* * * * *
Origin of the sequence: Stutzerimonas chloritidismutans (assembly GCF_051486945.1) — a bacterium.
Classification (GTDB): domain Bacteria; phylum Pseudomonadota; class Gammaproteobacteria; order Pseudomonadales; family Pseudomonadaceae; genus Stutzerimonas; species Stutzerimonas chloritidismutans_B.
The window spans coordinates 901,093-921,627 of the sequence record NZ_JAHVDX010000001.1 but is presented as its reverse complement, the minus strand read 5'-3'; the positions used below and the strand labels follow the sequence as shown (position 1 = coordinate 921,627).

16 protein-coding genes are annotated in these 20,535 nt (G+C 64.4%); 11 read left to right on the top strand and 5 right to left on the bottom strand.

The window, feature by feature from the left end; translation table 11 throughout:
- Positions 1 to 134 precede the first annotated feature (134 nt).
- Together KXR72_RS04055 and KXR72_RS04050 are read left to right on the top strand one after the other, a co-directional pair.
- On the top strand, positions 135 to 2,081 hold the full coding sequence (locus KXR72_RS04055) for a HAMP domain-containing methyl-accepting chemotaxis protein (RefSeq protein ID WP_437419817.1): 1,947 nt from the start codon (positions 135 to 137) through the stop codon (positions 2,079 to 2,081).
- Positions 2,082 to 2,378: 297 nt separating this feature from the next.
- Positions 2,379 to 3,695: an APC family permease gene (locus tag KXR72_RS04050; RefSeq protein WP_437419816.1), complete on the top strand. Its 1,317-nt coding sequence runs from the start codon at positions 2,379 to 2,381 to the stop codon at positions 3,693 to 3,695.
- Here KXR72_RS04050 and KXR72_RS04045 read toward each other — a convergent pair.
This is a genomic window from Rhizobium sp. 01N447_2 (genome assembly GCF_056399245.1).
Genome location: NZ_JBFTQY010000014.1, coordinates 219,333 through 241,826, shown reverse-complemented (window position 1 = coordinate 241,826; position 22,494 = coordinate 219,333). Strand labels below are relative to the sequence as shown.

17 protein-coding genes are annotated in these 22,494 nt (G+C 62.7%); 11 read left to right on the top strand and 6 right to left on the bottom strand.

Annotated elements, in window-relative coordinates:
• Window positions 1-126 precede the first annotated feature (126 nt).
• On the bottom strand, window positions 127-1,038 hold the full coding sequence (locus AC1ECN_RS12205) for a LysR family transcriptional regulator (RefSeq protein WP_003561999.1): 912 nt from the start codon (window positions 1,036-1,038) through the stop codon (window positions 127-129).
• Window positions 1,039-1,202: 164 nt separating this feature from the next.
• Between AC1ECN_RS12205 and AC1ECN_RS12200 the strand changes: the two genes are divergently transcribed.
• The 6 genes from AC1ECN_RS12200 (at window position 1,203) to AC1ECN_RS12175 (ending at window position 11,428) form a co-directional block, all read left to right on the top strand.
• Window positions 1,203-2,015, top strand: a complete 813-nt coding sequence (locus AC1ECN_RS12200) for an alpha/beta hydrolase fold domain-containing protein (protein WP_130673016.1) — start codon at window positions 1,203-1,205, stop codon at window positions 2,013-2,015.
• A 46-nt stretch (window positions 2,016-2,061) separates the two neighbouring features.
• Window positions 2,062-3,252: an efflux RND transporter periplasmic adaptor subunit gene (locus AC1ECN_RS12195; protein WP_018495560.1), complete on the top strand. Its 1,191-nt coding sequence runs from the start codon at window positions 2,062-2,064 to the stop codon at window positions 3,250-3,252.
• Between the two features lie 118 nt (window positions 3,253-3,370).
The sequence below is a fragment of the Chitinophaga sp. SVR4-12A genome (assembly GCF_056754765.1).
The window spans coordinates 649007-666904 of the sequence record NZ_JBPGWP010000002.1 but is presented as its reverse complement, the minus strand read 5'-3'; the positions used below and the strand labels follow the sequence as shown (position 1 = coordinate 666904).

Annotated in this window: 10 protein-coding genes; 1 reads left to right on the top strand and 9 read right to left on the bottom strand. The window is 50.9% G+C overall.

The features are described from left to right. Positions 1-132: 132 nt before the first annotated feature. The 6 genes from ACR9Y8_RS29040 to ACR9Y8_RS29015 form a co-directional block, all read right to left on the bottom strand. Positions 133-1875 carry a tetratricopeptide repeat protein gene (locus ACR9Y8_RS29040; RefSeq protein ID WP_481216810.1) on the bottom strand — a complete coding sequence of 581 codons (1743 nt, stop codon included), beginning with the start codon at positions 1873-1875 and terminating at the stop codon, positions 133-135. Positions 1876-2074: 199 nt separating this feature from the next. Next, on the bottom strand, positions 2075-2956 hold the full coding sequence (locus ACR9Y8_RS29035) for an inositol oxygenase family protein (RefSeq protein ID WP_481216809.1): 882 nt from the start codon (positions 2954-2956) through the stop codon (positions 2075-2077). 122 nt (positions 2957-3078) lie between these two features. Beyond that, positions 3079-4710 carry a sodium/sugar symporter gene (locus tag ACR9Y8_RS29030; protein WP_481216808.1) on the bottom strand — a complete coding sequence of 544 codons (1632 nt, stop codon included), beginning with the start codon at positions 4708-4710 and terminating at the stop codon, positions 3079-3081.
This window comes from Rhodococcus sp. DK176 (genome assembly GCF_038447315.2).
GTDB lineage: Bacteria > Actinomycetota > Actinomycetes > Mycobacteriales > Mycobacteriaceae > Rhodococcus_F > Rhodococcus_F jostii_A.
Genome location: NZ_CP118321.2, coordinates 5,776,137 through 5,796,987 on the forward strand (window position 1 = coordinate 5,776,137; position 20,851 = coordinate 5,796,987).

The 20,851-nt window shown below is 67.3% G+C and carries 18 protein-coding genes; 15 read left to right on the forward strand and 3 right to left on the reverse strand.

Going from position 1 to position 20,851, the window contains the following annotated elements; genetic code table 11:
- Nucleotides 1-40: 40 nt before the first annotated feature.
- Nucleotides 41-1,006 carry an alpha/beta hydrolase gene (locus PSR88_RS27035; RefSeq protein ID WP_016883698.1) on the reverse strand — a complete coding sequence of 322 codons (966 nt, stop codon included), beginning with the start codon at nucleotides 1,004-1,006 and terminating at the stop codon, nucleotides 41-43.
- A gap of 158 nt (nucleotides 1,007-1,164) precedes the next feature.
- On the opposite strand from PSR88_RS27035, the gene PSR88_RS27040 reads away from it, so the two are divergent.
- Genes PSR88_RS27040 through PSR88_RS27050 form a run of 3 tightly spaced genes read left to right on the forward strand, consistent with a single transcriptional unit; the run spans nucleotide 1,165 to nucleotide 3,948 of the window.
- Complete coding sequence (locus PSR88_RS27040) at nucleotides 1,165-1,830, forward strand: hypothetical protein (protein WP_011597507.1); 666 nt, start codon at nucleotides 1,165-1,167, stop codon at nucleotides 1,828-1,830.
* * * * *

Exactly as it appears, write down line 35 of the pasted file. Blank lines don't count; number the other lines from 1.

- Nucleotides 41-1,006 carry an alpha/beta hydrolase gene (locus PSR88_RS27035; RefSeq protein ID WP_016883698.1) on the reverse strand — a complete coding sequence of 322 codons (966 nt, stop codon included), beginning with the start codon at nucleotides 1,004-1,006 and terminating at the stop codon, nucleotides 41-43.